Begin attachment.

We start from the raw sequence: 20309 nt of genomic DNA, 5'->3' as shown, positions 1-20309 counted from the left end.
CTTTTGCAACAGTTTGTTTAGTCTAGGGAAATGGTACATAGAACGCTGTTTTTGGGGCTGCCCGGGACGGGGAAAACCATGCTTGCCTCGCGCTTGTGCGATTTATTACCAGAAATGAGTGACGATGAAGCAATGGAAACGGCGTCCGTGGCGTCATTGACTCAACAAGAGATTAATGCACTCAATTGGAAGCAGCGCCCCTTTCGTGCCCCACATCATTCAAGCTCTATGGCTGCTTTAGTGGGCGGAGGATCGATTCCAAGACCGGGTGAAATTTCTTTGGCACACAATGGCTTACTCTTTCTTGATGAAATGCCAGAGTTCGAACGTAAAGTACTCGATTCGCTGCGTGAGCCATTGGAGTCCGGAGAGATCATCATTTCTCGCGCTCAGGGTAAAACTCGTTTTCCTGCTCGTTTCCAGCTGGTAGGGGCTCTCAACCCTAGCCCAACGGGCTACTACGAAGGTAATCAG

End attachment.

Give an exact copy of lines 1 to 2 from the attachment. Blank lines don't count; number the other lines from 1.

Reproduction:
We start from the raw sequence: 20309 nt of genomic DNA, 5'->3' as shown, positions 1-20309 counted from the left end.
CTTTTGCAACAGTTTGTTTAGTCTAGGGAAATGGTACATAGAACGCTGTTTTTGGGGCTGCCCGGGACGGGGAAAACCATGCTTGCCTCGCGCTTGTGCGATTTATTACCAGAAATGAGTGACGATGAAGCAATGGAAACGGCGTCCGTGGCGTCATTGACTCAACAAGAGATTAATGCACTCAATTGGAAGCAGCGCCCCTTTCGTGCCCCACATCATTCAAGCTCTATGGCTGCTTTAGTGGGCGGAGGATCGATTCCAAGACCGGGTGAAATTTCTTTGGCACACAATGGCTTACTCTTTCTTGATGAAATGCCAGAGTTCGAACGTAAAGTACTCGATTCGCTGCGTGAGCCATTGGAGTCCGGAGAGATCATCATTTCTCGCGCTCAGGGTAAAACTCGTTTTCCTGCTCGTTTCCAGCTGGTAGGGGCTCTCAACCCTAGCCCAACGGGCTACTACGAAGGTAATCAG